A few days ago, the World Socialist Web Site wrote that a Social Democratic Party-Left Party-Green Party coalition “would be not in the slightest more progressive than the current right-wing government” in Germany. In foreign policy, such a “red-red-green” coalition would pursue the interests of German imperialism just as aggressively. The immediate reaction of the Left Party and Greens to the terrible attack in Nice on Bastille Day has confirmed this assessment.
The blood of the many innocent victims had barely dried, and the background to the attack was still far from clear, when Daniel Cohn-Bendit (Green Party) and Gregor Gysi (Left Party) went onto broadcaster Deutschlandfunk on Friday morning demanding a strengthened military intervention in the Middle East.
Cohn-Bendit said: “As long as the Islamic State is not beaten in Syria and Iraq, and Raqqa is not retaken, the propaganda machine of Islamic State and the attraction of this terror will continue. This must simply be understood now. This can no longer be resolved only in France.”
Asked whether he supported the actions of President Hollande, who, on the night of the attack, had raised the need to step up French military engagement in Syria and also in Iraq, Cohn-Bendit responded: “Yes, and not just the French! Everyone must join in. The Germans must join in, everyone must join in. It’s just unbelievable terrorism. I call this Islamic fascism. This is not Islam; it is an excrescence just like National Socialism (Nazism) is an excrescence or the result of a certain European tradition. It is a fascism from this tradition which must be destroyed and everyone must be involved.”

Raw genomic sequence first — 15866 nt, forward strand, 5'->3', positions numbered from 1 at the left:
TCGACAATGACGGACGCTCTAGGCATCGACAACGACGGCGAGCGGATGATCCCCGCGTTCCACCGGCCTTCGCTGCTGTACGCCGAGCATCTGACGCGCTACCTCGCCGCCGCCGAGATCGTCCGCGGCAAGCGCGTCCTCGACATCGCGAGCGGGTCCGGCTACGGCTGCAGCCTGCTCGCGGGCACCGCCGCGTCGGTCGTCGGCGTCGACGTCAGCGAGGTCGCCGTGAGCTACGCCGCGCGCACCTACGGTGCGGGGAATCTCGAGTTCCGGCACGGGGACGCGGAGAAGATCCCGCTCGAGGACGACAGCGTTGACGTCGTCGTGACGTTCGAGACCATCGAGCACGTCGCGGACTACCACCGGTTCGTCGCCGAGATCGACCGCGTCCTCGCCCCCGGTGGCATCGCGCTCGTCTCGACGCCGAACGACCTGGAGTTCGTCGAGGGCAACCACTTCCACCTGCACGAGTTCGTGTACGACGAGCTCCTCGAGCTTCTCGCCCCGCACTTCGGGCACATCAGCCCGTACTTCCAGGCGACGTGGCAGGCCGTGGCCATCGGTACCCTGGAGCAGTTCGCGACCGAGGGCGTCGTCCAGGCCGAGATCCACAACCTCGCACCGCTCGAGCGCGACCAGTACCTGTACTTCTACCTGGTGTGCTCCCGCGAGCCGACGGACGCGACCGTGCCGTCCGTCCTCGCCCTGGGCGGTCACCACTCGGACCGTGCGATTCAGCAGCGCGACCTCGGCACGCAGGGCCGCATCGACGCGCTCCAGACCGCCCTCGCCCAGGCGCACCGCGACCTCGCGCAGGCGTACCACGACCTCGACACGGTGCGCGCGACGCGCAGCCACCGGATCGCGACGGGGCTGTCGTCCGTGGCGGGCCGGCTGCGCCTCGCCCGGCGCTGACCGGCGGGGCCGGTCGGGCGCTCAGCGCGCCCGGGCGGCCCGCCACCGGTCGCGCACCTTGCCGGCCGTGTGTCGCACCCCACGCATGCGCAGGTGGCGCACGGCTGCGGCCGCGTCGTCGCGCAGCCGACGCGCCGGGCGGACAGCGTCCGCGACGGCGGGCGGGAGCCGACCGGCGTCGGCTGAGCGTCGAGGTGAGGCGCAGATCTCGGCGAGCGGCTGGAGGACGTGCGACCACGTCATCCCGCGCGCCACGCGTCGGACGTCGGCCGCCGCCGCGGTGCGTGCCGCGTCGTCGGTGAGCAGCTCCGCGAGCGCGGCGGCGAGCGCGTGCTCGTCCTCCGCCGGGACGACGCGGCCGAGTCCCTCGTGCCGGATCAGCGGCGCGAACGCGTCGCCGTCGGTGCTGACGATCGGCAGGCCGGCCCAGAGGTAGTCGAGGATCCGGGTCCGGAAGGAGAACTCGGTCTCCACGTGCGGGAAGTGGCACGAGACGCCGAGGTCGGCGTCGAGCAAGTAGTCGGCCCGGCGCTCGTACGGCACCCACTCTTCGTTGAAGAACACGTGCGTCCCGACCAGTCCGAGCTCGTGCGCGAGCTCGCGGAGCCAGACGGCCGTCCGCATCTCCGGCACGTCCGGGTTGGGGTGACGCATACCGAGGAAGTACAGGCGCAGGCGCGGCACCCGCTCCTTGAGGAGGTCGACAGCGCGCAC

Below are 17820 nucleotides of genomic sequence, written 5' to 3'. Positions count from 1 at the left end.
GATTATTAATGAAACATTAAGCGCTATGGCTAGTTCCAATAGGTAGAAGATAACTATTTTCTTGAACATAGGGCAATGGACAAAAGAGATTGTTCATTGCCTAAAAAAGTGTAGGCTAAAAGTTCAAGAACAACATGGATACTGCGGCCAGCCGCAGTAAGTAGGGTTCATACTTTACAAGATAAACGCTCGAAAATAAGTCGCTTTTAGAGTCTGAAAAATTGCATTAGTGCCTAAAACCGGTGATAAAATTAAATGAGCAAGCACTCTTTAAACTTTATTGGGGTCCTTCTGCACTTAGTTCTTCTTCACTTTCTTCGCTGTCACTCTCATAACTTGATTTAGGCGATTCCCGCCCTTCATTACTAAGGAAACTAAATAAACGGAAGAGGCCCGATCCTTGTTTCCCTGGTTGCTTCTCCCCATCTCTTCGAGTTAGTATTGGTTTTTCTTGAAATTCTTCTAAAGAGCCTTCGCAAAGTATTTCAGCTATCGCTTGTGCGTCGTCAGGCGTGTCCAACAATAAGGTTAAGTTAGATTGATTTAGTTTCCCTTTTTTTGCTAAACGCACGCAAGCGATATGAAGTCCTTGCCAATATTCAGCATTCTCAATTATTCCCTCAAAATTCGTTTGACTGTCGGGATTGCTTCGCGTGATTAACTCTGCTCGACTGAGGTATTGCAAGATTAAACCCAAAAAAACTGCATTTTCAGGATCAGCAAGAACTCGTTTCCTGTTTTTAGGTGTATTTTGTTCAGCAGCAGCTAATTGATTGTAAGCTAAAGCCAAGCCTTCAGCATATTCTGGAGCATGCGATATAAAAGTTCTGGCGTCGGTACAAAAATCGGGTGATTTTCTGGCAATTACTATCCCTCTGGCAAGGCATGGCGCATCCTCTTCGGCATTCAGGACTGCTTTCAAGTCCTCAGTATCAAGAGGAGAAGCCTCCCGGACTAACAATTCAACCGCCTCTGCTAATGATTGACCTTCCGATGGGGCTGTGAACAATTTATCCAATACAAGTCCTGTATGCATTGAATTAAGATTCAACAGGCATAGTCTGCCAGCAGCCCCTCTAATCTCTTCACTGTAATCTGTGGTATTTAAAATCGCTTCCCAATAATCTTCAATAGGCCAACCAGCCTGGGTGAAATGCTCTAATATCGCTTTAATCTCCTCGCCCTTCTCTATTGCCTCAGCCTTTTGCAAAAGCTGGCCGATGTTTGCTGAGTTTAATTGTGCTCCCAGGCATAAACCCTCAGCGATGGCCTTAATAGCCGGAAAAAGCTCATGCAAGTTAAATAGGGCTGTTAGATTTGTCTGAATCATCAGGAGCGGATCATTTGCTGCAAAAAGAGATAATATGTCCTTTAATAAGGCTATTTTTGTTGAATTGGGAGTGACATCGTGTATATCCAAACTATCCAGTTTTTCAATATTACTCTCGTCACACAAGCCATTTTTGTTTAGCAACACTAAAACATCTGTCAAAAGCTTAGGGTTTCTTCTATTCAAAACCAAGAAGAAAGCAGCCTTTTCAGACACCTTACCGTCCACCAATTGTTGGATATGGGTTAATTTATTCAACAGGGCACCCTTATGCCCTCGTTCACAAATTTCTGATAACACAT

Cohn-Bendit, who emerged as the spokesman of the 1968 Paris student revolt, epitomises the transformation of a layer of former radical petty bourgeois into furious war-mongers. Like his long-time political companion and former German foreign minister Joschka Fischer, who justified German participation in the Kosovo war with the cry, “Never again Auschwitz,” he has specialised in justifying wars for raw materials and geo-political interests using humanitarian and left-sounding phrases.
Gysi, the long-standing leader of the Left Party in the Bundestag (parliament), who was interviewed on Deutschlandfunk just minutes after Cohn-Bendit, did not want to be outdone by the Green warmonger. Following the “bombings in France” and the recent attack using a lorry, “we need to focus on eliminating the Islamic state now,” he declared.
It was a matter of setting “priorities” and solving the “questions” there, he said. To this end, the various countries must “coordinate (themselves) and say, what can we do jointly in order to firstly stop the growth, and secondly, effectively combat Islamic State.”
Gysi proposed initially to act jointly with Russia against the Islamic State, and possibly subsequently against the Assad regime in Damascus. He said, “The first thing we need is US-Russian understanding. But we are imposing sanctions on Russia instead of saying, OK, let’s both put the problem with Assad on the back burner and jointly consider how we eliminate the Islamic State.”
Gysi called the “military pact” between Russia and the US in the fight against ISIS and al-Qaeda, about which there is currently speculation, a “step in the right direction, if then the Security Council is involved.” He also praised the establishment of a “possible joint command and control centre for bombing and further planning.”
There was “only one solution” in Syria, according to Gysi: “Russia and the US must reach an understanding that is then carried through in the Security Council, and that is implemented also against the will of the Turkish or Saudi or Iranian governments. Otherwise it will not work.”
Gysi and the Left Party speak for those representatives of German imperialism who are pushing for a German foreign and military policy that is more independent from the US, and (at least currently) aiming for closer political and economic cooperation with Russia.
In the interview, Gysi denounced the Russian “annexation” of Crimea, but at the same time, he criticized the US and EU sanctions against Moscow. Then he said, “From the beginning, we would have to have mediated in the interests of Ukraine and Russia and Europe and Germany, and here, the United States led us in the wrong direction. And unfortunately, because we are obedient towards the US administration, we always do everything they say. We need to be a little more independent, I think.”